Kenneth Maxwell at DRCLAS

by | Dec 9, 2005

Illustration by David Levine, Courtesy of New York Review of Books

As the new coordinator of Brazilian Studies at the David Rockefeller Center, it is a treat for me to write a few words on Kenneth Maxwell’s arrival to DRCLAS, where he is now a Senior Fellow. To borrow John Coatworth’s words from earlier this year, “his appointment promises to be a great boon to the Brazilian Studies Program.” Indeed, it has been both a boon and a boom!

In addition to his appointment at DRCLAS, Ken is now a Visiting Professor in the History Department where he is developing two new courses for the Spring of 2005: “Turning Points in Brazilian History: From Cabral to Lula,” a lecture course, and “Brazil Between Revolutions, 1776–1789,” a seminar. This Fall he is teaching the conference course “Contestation, Rebellion, and Revolution in Spanish America and Brazil.” These courses will fill a significant lacuna in Harvard’s curriculum pertaining to Brazilian history.

Ken Maxwell brings more than thirty years of experience not only from academia (having taught at Columbia, Yale, Princeton and the University of Kansas) but also from the world of foundations (having been Program Director of the Tinker Foundation and a consultant to the Ford and Hewlett Foundations) and the foreign policy realm (having served for the last fifteen years as head of Latin American Studies at the Council on Foreign Relations in New York).

He is the author or editor of more than a dozen books, including, most recently, a new edition of his classic Conflicts and Conspiracies: Brazil and Portugal, 1750-1808 (Routledge, 2004), widely known in Brazil in translation as A Devassa da Devassa, and Naked Tropics: Essays on Empire and Other Rogues (Routledge, 2003). In a review of Naked Tropics in theNew York Review of Books, the illustrious British historian Sir John Elliott described Maxwell’s extraordinary ability to show “why Luso-Brazilian history matters, and how it can and should be more effectively integrated into the broader picture of the history of Europe and the wider world.” Students and scholars at Harvard will now be able to explore this wondrous Luso-Brazilian world in Ken’s courses and research.

He has certainly not shied away from controversy. His September 2002 op-ed in the Financial Times on the likely election of a former factory worker as president of Brazil created huge commotion for going against the conventional wisdom on Lula. Maxwell, as usual, had not minced words. He wrote then: “In Latin America ‘magical realism’ has faded as a literary fad. But when it comes to Brazil, fantasy reigns supreme within the IMF and on Wall Street. How else can you explain the demonization of Luiz Inácio Lula da Silva, presidential candidate of the Workers’ Party?” Not to mention the recent high-profile dispute over his book review on Chile’s 9/11 in Foreign Affairs magazine… As Sir John Elliott put it, Ken has “always [been] something of a romantic rebel with a hard realist streak.”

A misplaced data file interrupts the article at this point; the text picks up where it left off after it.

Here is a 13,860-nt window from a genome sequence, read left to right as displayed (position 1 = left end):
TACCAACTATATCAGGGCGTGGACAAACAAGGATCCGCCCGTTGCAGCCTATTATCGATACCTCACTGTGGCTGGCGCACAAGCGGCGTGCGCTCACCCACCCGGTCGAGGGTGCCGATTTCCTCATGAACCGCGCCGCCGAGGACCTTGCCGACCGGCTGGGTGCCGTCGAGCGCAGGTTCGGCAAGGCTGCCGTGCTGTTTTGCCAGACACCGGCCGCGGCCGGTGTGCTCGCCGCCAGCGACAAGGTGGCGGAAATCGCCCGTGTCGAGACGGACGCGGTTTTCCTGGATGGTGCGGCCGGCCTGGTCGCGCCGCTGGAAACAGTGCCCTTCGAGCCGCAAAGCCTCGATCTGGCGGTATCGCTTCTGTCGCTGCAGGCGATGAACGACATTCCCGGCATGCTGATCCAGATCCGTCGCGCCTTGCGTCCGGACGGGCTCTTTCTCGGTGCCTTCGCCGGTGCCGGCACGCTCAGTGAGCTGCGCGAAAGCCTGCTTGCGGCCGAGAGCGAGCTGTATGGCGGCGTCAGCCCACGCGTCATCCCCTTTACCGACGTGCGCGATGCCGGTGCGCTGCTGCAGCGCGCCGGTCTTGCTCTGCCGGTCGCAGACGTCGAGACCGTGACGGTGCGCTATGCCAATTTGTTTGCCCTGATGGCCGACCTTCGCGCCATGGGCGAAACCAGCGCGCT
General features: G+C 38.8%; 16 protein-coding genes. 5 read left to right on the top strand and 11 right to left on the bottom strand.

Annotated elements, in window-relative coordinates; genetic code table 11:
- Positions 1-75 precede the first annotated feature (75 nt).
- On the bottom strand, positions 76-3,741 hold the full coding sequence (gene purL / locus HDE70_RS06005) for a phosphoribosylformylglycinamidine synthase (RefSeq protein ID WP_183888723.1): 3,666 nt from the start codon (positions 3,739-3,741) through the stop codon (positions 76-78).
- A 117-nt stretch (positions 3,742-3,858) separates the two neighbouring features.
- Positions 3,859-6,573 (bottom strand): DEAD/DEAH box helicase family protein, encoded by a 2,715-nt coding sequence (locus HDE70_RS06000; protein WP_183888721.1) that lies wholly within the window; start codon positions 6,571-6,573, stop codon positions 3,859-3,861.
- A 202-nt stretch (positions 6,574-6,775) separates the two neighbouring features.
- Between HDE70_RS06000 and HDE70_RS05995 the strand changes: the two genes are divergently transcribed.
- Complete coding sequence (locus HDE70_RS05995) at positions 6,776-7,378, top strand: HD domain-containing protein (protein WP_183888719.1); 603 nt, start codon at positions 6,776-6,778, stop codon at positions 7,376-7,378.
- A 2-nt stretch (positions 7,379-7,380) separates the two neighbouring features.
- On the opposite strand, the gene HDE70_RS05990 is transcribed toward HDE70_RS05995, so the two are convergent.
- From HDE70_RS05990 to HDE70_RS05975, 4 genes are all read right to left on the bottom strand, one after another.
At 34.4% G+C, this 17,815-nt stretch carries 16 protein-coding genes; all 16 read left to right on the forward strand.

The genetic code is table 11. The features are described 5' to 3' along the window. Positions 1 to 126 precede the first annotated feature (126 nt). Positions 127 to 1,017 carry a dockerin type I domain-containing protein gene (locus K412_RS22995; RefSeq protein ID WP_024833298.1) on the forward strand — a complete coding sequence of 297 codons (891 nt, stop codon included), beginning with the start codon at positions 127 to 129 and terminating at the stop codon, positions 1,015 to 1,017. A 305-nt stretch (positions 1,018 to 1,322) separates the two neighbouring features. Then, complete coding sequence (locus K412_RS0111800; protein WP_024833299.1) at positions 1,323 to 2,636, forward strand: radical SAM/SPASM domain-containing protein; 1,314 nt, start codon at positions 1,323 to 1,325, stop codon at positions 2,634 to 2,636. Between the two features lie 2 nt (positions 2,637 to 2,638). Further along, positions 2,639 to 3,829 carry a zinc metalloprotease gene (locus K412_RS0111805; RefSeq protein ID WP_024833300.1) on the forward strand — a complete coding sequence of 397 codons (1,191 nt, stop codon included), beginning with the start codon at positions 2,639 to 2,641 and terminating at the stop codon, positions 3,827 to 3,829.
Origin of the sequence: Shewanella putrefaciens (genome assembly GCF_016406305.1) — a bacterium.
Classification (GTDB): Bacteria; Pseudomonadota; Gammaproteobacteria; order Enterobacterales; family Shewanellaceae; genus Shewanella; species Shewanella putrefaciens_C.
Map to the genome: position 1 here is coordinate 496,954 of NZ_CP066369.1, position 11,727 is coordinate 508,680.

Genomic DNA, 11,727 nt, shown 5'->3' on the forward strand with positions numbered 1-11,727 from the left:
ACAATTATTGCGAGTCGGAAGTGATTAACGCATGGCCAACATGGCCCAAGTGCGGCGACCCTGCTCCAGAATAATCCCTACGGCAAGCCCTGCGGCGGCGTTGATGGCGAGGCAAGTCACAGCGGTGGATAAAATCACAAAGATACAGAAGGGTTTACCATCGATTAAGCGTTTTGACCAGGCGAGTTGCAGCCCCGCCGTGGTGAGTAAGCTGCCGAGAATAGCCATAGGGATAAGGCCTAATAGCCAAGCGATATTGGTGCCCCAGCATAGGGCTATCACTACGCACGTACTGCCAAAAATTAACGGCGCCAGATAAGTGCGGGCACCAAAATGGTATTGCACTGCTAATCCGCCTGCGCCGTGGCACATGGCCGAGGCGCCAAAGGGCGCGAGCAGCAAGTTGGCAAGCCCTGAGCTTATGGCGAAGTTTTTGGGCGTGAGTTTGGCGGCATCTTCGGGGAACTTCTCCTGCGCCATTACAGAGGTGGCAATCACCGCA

The projects Ken has spearheaded over the years are too many to mention, as are the scores of young scholars he has mentored and supported along their academic and professional journeys. I am honored to be counted among them, and to be able to continue collaborating with him. Along with the many distinguished faculty and stellar students here, we very much hope to further develop and strengthen Brazilian Studies at Harvard and beyond.



  • Conflicts and Conspiracies: Brazil and Portugal, 1750-1808 (Routledge, 2004), revised edition. Published in Brazil in multiple editions as A Devassa da Devassa.
  • Naked Tropics: Essays on Empires and Other Rogues (Routledge, 2003).
  • Mais Malandros: Ensaios Tropicais e Outros (São Paulo: Paz e Terra, 2002).
  • Chocolate, Piratas e Outros Malandros: Ensaios Tropicais (São Paulo: Paz e Terra, 1999).
  • The Making of Portuguese Democracy (Cambridge Univ. Press, 1995). Published in translation in Brazil and Portugal.
  • Pombal, Paradox of the Enlightenment (Cambridge Univ. Press, 1995). Published in translation in Brazil (forthcoming) and Portugal.
  • The New Spain: From Isolation to Influence, with Steven Spiegel (CFR Press, 1994).
  • Portuguese Defense and Foreign Policy since Democratization, ed. (Camões Center, 1991).
  • Spanish Foreign and Defense Policy, ed. (Westview Press, 1991).
  • Portugal, the Constitution and the Consolidation of Democracy, 1976-1989, ed. with Scott Monje (Camões Center, 1991).
  • Portugal: Ancient Country, Young Democracy, ed. with Michael H. Haltzel (Wilson Center Press, 1989).
  • Portugal in the 1980s: Dilemmas of Democratic Consolidation (Greenwood Press, 1986).
  • The Press and the Rebirth of Iberian Democracy, ed. (Greenwood Press, 1983).

Fall 2004/Winter 2005Volume III, Number 1

Tomás Amorim is Research Associate for Brazil at the David Rockefeller Center for Latin American Studies and former Director of Western Hemisphere Affairs at the Council on Foreign Relations, where he worked with Ken Maxwell for five years.

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